Filmed in 1990, Paris is Burning offers a provocative and unflinching view of New York City drag nights. Starting in the 1980s, the New York drag scene began to embrace certain levels of class, style, and wealth, all made evident by the various drag events such as glamour balls and vogue events. In later years, the practice of “voguing” evolved as a symbol of personal and gay pride.
Featuring a collection of interviews and documentary footage, Paris is Burning welcomes the audience to this niche within a niche, where drag queen embrace high fashion in some of New York’s toughest neighbourhoods. The film features many gay black and Hispanic performers, all of whom have been looked down upon within society. Inspired and dedicated to their craft, these men show great strength of will and character as their larger than life personas break out at a time when society isn’t quite prepared for it.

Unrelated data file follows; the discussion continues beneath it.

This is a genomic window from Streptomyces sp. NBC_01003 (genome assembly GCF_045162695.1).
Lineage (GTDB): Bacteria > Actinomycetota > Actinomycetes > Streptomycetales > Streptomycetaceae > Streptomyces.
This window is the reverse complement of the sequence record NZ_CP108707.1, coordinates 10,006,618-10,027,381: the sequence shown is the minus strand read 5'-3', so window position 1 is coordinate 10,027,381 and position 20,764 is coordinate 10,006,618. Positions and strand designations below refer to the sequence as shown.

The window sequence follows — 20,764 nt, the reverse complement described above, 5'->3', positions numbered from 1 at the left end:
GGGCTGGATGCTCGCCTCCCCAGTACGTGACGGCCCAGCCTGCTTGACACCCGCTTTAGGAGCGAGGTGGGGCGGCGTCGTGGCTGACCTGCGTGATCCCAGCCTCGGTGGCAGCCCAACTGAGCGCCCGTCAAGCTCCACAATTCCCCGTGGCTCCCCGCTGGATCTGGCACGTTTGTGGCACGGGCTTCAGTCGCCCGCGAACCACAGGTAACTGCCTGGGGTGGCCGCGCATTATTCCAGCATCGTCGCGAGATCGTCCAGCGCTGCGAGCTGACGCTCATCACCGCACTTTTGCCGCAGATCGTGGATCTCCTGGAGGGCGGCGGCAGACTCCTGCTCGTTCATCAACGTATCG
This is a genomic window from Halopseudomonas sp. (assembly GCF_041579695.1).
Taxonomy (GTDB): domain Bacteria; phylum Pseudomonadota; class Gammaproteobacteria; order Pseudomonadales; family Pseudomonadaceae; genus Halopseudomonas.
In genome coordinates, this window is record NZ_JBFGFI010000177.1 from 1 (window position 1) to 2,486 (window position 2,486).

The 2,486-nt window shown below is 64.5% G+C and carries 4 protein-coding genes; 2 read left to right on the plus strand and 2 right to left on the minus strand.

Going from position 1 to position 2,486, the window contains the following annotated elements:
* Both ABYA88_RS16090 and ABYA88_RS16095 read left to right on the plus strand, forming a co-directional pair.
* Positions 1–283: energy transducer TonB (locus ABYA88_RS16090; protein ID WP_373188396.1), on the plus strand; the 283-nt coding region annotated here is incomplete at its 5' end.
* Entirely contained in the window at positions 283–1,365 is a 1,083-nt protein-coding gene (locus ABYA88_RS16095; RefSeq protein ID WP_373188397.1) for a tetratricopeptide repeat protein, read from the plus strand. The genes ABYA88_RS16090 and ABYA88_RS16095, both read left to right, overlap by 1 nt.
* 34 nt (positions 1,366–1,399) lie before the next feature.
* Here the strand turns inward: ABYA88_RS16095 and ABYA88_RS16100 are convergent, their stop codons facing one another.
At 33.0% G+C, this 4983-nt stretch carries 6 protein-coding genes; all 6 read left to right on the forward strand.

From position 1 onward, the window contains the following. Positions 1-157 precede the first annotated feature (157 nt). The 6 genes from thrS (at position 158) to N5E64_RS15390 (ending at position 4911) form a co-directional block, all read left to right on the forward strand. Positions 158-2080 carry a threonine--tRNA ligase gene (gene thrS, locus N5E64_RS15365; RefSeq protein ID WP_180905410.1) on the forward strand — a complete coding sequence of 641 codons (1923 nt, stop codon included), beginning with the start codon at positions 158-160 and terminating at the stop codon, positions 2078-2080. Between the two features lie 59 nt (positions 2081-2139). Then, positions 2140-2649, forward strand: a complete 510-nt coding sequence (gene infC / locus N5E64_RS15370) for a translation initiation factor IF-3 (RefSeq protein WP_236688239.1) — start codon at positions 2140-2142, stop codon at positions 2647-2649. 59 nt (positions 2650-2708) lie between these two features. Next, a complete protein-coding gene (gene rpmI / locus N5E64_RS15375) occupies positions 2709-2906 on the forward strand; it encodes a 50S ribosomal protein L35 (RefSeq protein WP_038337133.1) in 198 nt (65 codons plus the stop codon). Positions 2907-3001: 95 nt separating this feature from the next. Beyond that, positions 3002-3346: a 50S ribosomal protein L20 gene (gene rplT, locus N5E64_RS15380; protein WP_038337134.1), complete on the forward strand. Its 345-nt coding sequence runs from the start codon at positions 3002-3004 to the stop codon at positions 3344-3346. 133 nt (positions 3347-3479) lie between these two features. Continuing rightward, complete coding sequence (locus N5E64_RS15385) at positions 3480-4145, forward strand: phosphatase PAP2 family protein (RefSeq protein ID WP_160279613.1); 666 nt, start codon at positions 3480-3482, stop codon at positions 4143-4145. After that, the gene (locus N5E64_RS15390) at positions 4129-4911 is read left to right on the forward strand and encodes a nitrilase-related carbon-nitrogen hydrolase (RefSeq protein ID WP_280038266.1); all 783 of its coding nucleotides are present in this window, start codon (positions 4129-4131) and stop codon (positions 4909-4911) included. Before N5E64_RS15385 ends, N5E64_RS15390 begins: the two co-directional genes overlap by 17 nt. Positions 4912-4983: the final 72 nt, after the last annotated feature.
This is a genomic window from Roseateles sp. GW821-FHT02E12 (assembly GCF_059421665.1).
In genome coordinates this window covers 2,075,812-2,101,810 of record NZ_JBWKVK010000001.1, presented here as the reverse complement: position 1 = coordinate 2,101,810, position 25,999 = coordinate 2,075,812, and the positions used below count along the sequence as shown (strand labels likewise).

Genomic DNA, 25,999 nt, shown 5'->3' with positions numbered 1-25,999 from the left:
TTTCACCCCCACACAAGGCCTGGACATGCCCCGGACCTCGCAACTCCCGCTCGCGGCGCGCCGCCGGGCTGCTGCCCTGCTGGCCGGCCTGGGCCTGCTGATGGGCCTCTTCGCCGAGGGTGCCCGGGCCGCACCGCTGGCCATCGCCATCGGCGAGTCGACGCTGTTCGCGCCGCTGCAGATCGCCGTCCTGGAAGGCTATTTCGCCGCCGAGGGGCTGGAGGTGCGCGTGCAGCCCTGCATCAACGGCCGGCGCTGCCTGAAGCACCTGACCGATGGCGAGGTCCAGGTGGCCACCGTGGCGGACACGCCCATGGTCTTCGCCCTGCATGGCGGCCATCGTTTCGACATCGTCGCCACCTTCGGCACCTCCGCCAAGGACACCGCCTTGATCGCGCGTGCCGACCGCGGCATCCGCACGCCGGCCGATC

“What I saw was a successful attempt by the outsiders to dramatize how success and status in the world often depend on props you can buy, or steal, almost anywhere – assuming you have the style to know how to use them.”
“Style is the weapon of these self-styled queens, their consorts and their entourages. Style is all-pervasive in speech, vocabulary, manner, dress and attitude.”
— Vincent Canby, The New York Times
“If all you know about “Voguing” comes from Madonna, this spirited and heartbreaking documentary from first-time filmmaker Jennie Livingston will be an eyeopener.”
— Peter Travers, Rolling Stone
Did You Know?
Referenced a handful of times for her stage presence in the hit series, RuPaul’s Drag Race, performer Pepper LaBeija is featured in the film Paris is Burning. However, this was not Pepper’s first appearance in cinema. The famous drag queen also makes a brief appearance in the 1968 documentary The Queen.